Around the developing world, the use of mobile technology for financial services is skyrocketting. In Africa, the value of mobile money transactions has grown over 890 percent since 2011. App-based lenders in Kenya, Uganda, and elsewhere claim to leverage more than 10,000 data points as part of their underwriting processes, (though consumers are largely unaware of what data is being collected from them). In Myanmar, where 20 years ago SIM cards cost $5,000, today, more than 75 percent of the population own (mostly) smartphones, and mobile money provider WAVE Money has reached more than 17 million unique users.
Consumers have had to adjust rapidly. For many, their first experience with financial services asks them to contend with new digital interfaces, complex products, nefariously creative forms of fraud, and detailed regulations with rights and responsibilities they may not understand.
This is not just a developing-world issue, of course. Carnegie Mellon researchers found that it would take the average American more than 76 working days annually to fully read the privacy policies they encountered on the internet. Underserved customers also often do not have actual people to engage with on questions, complaints, or feedback.
This context served as the backdrop for CFI, in partnership with the Mastercard Foundation, to build and test a toolbox of consumer engagement channels to surface challenges clients face as financial services go digital. From radio campaigns and client surveys to digital recourse channels for regulators and industry associations, these projects provided a set of valuable lessons about the increasing complexity of the sector and steps we must take to protect the well-being of customers. As the Smart Campaign winds down, CFI is reflecting on these lessons to inform the next stage of our consumer protection agenda.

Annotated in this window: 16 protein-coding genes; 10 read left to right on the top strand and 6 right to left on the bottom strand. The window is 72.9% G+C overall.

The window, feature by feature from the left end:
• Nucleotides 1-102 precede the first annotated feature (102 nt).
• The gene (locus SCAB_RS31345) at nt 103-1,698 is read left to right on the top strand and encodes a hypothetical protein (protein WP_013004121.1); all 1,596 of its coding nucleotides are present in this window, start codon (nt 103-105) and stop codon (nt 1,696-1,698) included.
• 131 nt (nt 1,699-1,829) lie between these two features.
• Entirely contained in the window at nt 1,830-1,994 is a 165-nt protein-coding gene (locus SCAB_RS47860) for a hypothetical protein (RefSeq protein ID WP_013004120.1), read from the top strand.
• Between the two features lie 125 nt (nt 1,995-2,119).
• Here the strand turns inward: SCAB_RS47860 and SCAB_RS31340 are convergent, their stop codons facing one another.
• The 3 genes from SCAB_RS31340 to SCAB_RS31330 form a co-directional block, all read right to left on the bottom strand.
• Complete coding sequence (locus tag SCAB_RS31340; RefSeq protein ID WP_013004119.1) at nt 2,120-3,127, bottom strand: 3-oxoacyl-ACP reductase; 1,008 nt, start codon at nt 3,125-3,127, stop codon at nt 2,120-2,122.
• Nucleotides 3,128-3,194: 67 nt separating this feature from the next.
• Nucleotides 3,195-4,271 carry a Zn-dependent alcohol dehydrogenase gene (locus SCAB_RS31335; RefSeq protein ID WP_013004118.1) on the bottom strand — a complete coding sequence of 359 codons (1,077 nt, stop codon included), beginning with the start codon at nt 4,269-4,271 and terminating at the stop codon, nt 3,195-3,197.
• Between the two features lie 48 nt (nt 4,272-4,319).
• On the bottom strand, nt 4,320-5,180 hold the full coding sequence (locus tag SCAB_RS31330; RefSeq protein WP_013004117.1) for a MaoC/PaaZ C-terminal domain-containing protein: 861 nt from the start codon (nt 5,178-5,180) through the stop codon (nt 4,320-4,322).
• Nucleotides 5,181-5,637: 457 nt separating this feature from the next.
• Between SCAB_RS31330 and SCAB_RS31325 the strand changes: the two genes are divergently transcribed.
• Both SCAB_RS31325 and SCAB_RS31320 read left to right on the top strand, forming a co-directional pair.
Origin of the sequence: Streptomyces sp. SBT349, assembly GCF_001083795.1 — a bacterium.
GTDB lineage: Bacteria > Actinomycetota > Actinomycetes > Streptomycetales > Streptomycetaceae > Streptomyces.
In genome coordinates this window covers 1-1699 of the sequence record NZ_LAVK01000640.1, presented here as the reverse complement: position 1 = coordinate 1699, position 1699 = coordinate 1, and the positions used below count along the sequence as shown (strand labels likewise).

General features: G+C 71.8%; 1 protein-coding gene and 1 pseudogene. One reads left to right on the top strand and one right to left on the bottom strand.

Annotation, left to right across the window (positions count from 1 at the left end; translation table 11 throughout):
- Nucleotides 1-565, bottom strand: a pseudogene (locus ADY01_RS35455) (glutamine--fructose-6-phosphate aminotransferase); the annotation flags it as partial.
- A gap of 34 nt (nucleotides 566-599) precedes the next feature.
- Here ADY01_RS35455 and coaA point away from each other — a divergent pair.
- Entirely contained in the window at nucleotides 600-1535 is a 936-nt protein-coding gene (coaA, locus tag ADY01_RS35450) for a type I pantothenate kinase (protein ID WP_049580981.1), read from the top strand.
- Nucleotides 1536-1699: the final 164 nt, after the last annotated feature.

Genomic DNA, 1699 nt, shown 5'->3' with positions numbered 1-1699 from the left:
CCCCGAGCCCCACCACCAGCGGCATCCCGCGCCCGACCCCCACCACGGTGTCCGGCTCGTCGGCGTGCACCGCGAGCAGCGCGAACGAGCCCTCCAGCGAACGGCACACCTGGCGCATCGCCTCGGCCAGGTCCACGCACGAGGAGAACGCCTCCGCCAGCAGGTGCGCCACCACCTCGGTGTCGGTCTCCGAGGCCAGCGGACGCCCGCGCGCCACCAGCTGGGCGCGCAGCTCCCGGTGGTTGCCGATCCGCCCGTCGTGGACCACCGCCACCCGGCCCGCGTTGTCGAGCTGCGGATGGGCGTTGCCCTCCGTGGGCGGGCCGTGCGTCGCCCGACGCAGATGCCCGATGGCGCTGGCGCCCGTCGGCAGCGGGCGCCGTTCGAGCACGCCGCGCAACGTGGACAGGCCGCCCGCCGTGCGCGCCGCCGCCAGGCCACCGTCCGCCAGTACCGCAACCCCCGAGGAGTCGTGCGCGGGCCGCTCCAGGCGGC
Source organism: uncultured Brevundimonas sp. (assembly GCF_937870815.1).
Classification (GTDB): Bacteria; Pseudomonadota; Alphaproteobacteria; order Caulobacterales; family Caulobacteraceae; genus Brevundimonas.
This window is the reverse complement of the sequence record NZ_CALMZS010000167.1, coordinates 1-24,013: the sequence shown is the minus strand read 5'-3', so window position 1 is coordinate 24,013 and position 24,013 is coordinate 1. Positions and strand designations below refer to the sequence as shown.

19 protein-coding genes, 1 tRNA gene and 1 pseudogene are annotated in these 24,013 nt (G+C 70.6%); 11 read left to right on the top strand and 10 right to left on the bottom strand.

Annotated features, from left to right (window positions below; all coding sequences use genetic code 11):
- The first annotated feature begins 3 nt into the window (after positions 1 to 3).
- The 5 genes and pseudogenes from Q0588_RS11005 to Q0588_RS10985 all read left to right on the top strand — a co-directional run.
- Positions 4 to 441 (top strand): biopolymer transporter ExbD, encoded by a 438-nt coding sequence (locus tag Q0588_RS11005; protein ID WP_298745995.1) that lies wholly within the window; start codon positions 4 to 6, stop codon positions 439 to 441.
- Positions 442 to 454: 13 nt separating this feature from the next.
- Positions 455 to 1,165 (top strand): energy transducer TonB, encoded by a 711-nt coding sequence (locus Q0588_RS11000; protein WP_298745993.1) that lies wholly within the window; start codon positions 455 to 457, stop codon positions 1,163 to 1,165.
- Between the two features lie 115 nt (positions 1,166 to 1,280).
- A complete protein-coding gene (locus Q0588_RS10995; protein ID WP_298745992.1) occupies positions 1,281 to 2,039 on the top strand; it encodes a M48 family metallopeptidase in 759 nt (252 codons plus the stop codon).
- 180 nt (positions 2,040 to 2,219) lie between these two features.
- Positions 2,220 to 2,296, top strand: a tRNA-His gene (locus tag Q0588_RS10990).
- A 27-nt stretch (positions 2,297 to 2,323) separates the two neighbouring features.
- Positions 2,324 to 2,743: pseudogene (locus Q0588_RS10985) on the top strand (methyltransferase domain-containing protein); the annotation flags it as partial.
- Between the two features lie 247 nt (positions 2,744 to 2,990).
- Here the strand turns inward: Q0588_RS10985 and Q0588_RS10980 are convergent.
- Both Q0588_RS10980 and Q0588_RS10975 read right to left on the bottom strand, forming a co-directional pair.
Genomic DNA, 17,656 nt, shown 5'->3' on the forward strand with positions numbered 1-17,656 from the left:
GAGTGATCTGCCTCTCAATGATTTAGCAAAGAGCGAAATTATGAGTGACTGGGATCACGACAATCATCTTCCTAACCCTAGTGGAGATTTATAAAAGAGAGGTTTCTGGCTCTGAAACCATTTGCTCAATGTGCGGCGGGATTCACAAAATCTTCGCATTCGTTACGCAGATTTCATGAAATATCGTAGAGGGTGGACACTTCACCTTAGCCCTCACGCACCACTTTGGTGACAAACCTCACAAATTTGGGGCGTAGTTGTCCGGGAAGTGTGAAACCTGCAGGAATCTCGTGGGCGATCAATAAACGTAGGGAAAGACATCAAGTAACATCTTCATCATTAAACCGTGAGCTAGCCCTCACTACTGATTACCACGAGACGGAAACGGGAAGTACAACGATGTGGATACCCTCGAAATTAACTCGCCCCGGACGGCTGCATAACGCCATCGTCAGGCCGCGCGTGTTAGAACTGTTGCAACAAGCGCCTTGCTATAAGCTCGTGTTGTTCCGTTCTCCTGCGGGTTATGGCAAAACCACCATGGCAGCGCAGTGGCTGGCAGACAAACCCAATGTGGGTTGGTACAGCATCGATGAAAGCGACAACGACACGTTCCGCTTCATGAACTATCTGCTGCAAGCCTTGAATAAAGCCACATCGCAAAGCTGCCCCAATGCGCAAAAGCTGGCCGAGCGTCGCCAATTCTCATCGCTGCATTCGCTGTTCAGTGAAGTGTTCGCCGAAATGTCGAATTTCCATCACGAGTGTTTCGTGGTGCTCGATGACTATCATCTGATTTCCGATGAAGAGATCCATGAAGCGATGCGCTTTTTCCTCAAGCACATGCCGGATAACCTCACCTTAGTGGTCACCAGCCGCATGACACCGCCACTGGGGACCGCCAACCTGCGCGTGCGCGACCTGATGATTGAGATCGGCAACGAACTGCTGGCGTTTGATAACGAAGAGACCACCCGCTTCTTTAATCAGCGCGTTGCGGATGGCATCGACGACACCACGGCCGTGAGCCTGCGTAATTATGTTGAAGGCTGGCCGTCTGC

Tailor Your Tools to Clients, Then Tailor Them Again
When done well, digital interactions with customers – whether it be financial products or surveys or other forms of communication – can provide immense value to both customers and providers. We learned from clients about the critical importance of being customer-centric in the design of these interactions. Investing in design upfront leads to better outcomes for all stakeholders, but most importantly, it can protect customers from negative consequences.
In our client survey on mobile money in Rwanda, while most people reported that mobile money interfaces are easy to use, they worry that it’s also easy to make a mistake. Sixty-nine percent of clients believed it was easy to make a mistake and 17 percent have made an error. One issue is language: clients may select the wrong default language to begin with (English instead of Kinyarwanda, in our research in Rwanda, for instance), or even after selecting Kinyarwanda find that the language switches unexpectedly. Fear of making a mistake might be a disincentive for some users to engage with digital products, or worse, actually making a mistake could result in loss of funds or instances of fraud.
CFI also worked with three FSPs and the Cambodia Microfinance Association to design and implement a survey, using the interactive voice response (IVR) method, with the goal of hearing directly from clients about the FSPs’ client protection practices. From the outset, we knew that precision in the survey’s language would be integral for the project’s success. But even with this expectation, we were surprised by how much it took to get it right. As my colleagues pointed out in a CFI blog post, pre-launch testing showed that while the Khmer jargon used in the survey was well-understood among microfinance staff, clients would either ask for help or skip questions altogether. Moreover, my colleagues observed that intonation and speech tempo of the voice talent behind the IVR recording made a significant difference in respondents’ successful completion of the survey. Seemingly small details such as this can easily prevent a project from achieving the intended results, further emphasizing the importance of upfront product design and testing with clients (not just MFI staff) before roll out.